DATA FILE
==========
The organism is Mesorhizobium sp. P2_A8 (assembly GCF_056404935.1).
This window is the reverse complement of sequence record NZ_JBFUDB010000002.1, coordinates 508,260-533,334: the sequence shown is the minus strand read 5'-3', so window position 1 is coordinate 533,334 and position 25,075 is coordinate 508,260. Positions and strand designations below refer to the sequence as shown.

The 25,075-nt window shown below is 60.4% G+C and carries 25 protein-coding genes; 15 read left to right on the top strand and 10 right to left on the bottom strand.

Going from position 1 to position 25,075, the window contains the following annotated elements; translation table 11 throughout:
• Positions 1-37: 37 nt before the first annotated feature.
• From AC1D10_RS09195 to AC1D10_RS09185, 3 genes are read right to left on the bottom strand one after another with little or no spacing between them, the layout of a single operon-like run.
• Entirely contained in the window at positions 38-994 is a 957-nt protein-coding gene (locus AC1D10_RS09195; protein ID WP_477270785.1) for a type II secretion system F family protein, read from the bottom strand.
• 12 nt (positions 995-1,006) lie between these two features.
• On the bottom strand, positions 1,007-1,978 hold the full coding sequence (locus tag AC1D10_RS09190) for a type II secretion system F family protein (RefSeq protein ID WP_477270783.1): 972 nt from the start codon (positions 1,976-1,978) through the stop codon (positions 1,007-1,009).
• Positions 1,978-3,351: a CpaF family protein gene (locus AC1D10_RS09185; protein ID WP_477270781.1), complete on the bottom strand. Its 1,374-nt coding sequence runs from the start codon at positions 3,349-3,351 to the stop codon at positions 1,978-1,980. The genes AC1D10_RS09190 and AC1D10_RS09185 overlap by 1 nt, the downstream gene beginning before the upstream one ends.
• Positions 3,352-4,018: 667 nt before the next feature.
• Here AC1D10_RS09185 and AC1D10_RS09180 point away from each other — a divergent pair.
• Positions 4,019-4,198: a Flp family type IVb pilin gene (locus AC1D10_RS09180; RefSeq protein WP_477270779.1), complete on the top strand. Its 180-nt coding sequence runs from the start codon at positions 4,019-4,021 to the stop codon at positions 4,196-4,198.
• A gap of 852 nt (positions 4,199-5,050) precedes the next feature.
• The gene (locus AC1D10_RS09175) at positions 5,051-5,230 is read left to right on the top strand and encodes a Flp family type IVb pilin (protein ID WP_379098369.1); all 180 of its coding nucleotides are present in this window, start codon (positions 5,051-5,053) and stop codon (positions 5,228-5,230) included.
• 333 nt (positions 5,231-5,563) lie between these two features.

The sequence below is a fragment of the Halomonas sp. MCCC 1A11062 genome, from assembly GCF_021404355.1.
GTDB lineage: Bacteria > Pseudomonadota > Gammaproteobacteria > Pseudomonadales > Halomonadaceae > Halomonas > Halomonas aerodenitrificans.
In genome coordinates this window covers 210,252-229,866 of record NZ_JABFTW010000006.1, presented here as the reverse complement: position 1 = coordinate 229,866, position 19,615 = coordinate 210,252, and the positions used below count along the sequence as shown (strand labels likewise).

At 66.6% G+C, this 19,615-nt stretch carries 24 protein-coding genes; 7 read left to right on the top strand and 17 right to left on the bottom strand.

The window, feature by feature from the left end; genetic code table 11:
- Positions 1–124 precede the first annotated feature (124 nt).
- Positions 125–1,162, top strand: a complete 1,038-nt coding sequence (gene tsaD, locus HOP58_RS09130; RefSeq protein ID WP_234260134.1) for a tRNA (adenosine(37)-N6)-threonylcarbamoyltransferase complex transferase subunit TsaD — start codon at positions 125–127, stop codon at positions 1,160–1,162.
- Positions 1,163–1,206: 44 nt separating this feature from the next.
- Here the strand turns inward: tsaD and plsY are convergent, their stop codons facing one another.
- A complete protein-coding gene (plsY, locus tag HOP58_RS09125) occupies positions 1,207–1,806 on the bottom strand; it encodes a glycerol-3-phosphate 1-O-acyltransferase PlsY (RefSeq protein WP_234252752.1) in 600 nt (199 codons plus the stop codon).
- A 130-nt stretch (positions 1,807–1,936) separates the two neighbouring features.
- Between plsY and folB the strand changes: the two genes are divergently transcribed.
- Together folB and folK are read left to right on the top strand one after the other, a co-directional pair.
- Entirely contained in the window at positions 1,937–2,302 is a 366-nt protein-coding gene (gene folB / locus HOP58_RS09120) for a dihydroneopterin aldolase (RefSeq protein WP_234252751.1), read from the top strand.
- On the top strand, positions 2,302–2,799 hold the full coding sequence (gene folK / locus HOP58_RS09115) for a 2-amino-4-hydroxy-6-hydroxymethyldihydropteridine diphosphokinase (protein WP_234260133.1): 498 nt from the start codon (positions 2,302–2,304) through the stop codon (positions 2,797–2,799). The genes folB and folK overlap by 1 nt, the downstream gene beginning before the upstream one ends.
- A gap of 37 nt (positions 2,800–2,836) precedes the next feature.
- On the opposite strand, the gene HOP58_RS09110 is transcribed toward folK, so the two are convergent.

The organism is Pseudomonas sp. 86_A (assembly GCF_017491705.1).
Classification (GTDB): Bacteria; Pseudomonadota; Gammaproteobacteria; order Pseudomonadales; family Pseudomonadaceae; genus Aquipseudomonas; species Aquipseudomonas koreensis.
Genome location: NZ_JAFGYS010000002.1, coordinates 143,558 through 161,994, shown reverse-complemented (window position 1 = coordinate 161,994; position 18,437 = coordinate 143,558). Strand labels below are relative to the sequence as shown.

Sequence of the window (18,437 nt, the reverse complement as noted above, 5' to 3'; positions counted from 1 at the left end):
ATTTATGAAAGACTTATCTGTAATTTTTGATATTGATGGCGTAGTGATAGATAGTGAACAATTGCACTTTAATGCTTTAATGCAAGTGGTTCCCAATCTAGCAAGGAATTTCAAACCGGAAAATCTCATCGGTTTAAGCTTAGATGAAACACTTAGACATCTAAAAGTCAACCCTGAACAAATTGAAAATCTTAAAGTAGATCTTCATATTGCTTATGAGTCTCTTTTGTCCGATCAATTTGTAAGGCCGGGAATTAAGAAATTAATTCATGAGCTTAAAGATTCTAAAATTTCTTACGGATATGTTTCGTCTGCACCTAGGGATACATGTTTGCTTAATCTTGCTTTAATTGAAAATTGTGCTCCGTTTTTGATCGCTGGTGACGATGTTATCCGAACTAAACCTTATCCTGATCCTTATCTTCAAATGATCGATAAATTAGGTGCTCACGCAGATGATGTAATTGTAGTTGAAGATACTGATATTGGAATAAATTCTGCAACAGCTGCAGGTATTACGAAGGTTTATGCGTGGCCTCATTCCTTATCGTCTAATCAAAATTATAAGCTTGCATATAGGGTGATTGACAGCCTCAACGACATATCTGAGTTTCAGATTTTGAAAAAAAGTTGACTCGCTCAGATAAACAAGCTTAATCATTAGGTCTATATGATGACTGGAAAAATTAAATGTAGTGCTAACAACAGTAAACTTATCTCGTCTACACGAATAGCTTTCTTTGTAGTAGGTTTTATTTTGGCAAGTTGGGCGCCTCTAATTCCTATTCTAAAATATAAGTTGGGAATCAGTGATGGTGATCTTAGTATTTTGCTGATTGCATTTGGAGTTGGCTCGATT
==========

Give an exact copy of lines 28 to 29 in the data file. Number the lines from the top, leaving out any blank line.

- Between plsY and folB the strand changes: the two genes are divergently transcribed.
- Together folB and folK are read left to right on the top strand one after the other, a co-directional pair.